“There’s an orientation towards being very Russia-centric. There’s a very strong sense of Russian nationalism. Companies that are able to appeal to both high levels of quality as well as that core sense of Russian heritage will embue that trust,” he says. “What you see for example is companies like Coca-Cola and PepsiCo that have been looking to develop kvass, which is a very traditional Russian drink where they have been developing local flavours but with a sense of this brand quality that comes with it. There’s lots and lots of that types of examples that you start to see in the marketplace.”
Analysts also suggest looking outside Russia’s obvious larger cities like Moscow and St. Petersburg for opportunities, even if consumers there can have lower average incomes.
“You also see a trend towards developing products, particularly companies that have an established presence here and have a long, strong, local presence – I’m thinking companies like PepsiCo and Unilever – are also developing products that are more tailored to that tier-two or tier-three consumer likely to be situated in the regions,” Hong explains. “Having smaller pack sizes, more customised price points, with the Russian flavours and the overt branding and marketing dollars behind it are big growth areas that can continue to be professionalised. That’s where you’ll see much of the future growth in branded products – in addition to the more attractive consumer segment that we’re already targeting with many large multinationals here present and trying to exploit.”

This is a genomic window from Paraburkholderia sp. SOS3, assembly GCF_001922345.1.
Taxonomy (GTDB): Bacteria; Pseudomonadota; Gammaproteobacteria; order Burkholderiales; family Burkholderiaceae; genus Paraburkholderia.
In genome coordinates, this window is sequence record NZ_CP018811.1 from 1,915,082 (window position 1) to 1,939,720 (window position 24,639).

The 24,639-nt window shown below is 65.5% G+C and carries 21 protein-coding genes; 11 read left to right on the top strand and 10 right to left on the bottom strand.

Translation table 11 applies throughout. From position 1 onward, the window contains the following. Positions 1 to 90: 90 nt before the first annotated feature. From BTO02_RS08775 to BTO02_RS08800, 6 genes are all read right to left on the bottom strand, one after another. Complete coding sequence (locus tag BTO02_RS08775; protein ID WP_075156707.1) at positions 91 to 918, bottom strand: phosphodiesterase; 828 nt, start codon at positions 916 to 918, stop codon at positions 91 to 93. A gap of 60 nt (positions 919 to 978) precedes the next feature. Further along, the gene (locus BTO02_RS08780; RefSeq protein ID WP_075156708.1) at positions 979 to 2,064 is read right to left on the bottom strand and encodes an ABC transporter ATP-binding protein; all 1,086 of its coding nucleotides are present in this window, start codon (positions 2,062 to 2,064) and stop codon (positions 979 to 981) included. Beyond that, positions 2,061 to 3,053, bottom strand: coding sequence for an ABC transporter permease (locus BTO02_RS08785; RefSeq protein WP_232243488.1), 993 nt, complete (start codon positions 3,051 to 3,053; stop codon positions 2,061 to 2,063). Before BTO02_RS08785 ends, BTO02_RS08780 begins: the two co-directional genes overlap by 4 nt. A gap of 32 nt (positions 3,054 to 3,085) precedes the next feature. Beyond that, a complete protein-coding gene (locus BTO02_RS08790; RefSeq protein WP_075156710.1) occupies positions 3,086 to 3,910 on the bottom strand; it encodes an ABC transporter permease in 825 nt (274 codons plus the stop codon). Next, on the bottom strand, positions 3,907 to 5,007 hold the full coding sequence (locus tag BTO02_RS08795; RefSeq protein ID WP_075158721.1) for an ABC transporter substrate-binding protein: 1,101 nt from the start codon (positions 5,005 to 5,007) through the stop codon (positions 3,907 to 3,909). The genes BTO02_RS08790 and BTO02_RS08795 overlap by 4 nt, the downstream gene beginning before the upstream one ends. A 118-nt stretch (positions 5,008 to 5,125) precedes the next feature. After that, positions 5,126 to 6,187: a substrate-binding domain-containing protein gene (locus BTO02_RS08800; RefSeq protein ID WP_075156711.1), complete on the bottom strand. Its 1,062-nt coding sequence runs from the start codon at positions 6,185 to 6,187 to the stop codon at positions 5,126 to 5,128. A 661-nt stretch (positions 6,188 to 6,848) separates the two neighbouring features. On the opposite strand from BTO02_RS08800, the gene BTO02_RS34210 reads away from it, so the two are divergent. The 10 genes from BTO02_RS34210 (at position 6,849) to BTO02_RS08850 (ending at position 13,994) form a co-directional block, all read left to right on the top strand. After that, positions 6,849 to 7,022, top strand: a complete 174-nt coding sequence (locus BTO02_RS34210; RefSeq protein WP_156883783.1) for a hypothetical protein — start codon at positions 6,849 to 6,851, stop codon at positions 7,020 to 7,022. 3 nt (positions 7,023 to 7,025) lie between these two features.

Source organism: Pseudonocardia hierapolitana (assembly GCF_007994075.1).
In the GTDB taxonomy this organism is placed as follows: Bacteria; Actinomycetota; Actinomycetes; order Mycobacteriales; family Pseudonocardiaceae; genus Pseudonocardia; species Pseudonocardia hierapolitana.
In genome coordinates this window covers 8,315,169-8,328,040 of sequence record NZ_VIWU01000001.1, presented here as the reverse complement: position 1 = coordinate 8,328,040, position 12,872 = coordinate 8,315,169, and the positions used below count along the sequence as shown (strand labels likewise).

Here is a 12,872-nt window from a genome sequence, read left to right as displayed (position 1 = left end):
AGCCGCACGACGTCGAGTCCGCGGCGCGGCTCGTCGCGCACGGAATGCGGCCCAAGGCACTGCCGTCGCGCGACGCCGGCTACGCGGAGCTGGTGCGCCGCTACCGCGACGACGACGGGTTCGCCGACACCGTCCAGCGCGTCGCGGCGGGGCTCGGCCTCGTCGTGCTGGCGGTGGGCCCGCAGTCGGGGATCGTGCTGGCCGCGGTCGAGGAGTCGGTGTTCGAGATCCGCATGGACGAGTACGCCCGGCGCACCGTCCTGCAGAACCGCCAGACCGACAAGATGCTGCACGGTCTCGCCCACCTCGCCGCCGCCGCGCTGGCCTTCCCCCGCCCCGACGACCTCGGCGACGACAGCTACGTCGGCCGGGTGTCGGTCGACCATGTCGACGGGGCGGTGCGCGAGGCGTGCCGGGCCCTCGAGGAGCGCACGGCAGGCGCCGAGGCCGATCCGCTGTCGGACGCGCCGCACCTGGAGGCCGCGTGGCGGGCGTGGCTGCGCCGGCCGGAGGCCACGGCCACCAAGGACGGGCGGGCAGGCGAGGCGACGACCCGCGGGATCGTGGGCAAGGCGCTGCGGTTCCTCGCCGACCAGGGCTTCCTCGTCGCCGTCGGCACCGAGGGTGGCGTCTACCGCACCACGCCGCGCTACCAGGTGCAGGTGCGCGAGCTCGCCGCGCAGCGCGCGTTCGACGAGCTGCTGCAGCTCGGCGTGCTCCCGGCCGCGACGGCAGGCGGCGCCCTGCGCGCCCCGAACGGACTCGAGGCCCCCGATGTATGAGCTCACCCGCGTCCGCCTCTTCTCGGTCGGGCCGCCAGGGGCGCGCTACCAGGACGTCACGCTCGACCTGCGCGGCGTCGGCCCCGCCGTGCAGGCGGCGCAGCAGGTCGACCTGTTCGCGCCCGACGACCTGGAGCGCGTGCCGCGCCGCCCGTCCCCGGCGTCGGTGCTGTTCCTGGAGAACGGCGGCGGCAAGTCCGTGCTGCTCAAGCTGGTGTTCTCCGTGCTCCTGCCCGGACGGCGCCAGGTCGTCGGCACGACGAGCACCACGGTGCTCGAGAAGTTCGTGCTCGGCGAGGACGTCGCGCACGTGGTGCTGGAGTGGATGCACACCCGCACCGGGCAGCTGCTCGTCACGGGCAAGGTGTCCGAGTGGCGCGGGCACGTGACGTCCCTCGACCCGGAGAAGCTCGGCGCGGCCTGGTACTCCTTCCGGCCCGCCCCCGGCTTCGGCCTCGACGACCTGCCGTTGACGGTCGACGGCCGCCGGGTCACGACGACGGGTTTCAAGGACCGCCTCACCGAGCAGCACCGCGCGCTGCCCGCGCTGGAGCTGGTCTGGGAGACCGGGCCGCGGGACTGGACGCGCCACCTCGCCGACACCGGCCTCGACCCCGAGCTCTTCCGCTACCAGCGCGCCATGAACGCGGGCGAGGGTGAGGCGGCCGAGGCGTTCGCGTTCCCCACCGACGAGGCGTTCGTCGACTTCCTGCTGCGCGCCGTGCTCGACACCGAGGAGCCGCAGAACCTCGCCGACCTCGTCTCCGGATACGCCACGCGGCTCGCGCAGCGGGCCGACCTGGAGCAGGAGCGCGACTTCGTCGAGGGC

There are, Hong says, 13 cities in Russia that have populations of over one million people; a further 39, he adds, have populations of 500,000. Such cities can be targets for FMCG companies, although perhaps most easily for those already present in the country.
“We’ve been working with a number of clients ourselves that have been looking at their regional strategy, quickly expanding to the south where there is a lot of wealth,” he says. “You are able to supply from existing logistics structures in Moscow. Companies are now investing in different distribution infrastructure to be able to serve clients moving out to the Urals and even further afield. As modern retailers move further afield, other food production companies will very quickly follow suit. In fact, they already are – they’re already working through distributors to be present but investing in further disciplined infrastructure in penetrating those markets further.”
Perhaps a desire for scale could lead to consolidation, particularly with trading conditions relatively tougher than there were before the financial crisis. Luyt believes there will be more deals in the consumer goods sector in the medium term.
“We are going to see further consolidation in the consumer goods sector and very strong emphasis on efficiency improvements – procurement, inventories, product mix, in-store merchandising, supplier relationships,” he says.
To read the rest of our briefing on Russia, including interviews with UK SMEs looking to build a business there and with dairy giant Arla Foods, click here.